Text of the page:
In this webinar, Kath Pay, the Marketing Director at cloud.IQ, shares tips for what marketers can do to adapt to an increasingly savvy consumer base. Kath has been in the digital marketing space for 16 years.
Here’s what someone who lives and breathes marketing has to say about how to improve your customers’ checkout experience:
The Fogg Behavior Model, created by Dr. BJ Fogg, shows that we as consumers need to have three factors in place in order for us to make the conversion: motivation, ability and trigger.
Key #1: Motivation
Build up their motivation
Building up customers’ motivation is really key, because what we want to do here is to ensure that we’re making the most of this opportunity. This motivation means that we have to engage them and reducing all the barriers of conversion. The more we can engage, the more we can be compelling and sell to them.
Make it easy to do so
This is the reduction to the barriers of conversion. This is making the journey on your e-commerce site as easy as possible and frictionless.
Ask for it at the right time
This is asking for the conversion at the right time: using the right copy, using the right call to action, etc.
4 Different Personality Patterns
In her research, Kath has found that these four personality traits are fundamental to we as humans. As marketers, we have to understand and work with these as well. Similar to this model, there are a number of brands or companies like Myers-Briggs that goes into your company and tells you what personality traits there are.
Leverage Human Traits
Back in 2007, Jakob Nielsen decided to understand whether we all use the web in the same way. Do we all go to accomplish a certain task in a certain pattern? No—in fact, Nielsen found there were four types of web users. Nielsen gave everyone the same task and tracked them. Those four different web users mapped back to the four different web personalities above:
These people are fast-paced decision-makers and logically oriented. They want things very quickly and are the most difficult to sell to out of the four personality traits. This doesn’t mean that you should give up on them. It just means that you need to put things into place to appeal to them.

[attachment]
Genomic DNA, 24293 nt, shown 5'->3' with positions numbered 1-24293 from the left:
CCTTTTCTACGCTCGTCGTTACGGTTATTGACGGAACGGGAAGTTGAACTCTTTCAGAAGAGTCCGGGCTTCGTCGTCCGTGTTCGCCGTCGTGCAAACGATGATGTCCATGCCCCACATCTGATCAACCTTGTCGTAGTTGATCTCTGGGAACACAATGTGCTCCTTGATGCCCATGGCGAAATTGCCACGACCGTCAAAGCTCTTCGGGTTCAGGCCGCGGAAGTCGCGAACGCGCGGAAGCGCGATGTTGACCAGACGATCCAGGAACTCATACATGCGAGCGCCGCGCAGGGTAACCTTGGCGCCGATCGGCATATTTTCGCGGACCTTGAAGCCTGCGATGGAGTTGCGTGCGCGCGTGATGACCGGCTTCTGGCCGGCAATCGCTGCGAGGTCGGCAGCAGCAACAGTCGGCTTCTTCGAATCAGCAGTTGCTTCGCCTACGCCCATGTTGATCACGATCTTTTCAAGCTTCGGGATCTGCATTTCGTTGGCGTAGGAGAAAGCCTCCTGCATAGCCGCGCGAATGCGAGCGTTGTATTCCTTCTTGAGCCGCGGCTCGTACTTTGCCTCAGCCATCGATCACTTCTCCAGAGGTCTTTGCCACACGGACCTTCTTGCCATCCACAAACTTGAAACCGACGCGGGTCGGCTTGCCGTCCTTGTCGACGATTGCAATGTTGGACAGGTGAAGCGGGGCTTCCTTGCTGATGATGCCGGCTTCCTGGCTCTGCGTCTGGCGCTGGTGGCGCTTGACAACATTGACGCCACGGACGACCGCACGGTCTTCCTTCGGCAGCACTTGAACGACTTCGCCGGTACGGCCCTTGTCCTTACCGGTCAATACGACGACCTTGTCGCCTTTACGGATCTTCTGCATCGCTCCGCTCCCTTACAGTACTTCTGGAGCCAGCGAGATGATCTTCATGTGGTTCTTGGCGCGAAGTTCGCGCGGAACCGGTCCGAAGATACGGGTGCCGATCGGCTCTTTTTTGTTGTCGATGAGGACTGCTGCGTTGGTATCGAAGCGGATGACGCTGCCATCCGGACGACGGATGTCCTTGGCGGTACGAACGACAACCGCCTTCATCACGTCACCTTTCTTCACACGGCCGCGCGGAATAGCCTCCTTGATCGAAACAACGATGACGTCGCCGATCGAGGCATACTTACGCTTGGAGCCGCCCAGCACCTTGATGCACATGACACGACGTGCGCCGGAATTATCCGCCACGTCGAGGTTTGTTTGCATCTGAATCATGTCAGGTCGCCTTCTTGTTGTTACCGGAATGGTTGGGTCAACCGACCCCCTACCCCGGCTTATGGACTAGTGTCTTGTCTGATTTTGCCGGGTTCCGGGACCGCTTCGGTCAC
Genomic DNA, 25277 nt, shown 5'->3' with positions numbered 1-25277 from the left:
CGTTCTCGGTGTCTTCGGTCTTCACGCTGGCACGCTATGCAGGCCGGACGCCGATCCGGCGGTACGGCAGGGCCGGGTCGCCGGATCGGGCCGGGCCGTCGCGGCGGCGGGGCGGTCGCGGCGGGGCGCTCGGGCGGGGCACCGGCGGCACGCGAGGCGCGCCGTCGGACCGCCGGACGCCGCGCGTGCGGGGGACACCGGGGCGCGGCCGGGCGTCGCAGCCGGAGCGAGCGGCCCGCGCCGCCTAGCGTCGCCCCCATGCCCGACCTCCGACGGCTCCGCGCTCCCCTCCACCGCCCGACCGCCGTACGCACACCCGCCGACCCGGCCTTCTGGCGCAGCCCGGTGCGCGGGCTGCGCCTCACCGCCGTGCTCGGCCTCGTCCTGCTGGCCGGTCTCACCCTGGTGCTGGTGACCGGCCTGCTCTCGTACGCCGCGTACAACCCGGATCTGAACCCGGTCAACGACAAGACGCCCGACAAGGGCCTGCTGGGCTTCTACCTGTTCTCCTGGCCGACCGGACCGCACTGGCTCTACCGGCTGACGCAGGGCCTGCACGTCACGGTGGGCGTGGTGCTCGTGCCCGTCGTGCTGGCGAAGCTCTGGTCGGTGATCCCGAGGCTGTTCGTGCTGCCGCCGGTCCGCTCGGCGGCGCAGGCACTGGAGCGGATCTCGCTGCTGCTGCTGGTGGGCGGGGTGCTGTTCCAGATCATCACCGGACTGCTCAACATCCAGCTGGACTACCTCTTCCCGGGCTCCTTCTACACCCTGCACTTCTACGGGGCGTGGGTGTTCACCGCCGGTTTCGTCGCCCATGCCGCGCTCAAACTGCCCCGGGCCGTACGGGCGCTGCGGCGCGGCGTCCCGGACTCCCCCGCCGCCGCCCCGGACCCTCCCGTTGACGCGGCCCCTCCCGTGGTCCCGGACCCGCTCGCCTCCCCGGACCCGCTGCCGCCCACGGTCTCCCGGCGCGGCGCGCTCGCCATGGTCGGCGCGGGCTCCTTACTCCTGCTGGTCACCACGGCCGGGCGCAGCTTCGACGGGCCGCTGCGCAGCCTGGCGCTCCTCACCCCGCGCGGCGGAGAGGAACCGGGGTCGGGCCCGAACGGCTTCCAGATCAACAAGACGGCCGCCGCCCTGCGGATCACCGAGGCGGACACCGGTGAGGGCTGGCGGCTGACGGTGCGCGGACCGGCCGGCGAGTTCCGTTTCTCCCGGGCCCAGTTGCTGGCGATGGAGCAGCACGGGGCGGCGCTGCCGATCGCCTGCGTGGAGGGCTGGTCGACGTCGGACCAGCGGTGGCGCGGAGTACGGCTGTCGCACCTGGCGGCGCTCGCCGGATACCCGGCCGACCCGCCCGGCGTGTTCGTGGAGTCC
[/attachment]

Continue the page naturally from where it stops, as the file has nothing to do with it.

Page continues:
Once again, the ‘Methodical’ are those who have slow-paced decision-making and are logically oriented.
The ‘Spontaneous’ are those who make fast-paced decisions and are emotionally oriented. They are easy to sell to and are ones that buys impulsively. If you say ‘exclusive offer just for you’, they’re there.
The ‘Humanistic’ are slow at making decisions and are emotionally oriented. These are the guys that want to find out about you and about your other users.
Use design elements to help them make a decision
The next thing we need to look at is how we can start to use both implicit and explicit design queues to help us with the conversion.
The middle one, as you can see, says ‘Unlimited’. It has a big, orange call to action, which makes it pop out. On the top left-hand corner, we have social proof showing it’s the ‘Most Popular’ option. The most obvious design element is that it’s pushed out subtlety. What they’re doing here is that they know this is their most popular package and they are actually helping you make the decision. If users are given too many options, they won’t make a decision because they are overwhelmed.
Another cognitive bias is loss aversion. It refers to people’s tendency to strongly prefer avoiding losses to acquiring gains. There are two main things that motivate people: one is to gain pleasure and the second is to avoid distress or pain. Everything stems from either of these two. Loss aversion stems from the second one. Some studies suggest that losses are twice as powerful, psychologically, as gains. That’s very interesting for us to look at as marketers.
Address their concerns
This is a huge motivating factor when we’re talking about the e-commerce journey. What causes people to abandon during a journey?
Here’s another example:
Here, we have a nice example that gives users delivery options from the beginning of the journey.
To learn about ability and trigger in the customer checkout experience and how to leverage both, watch the webinar here.
Originally posted on Kissmetrics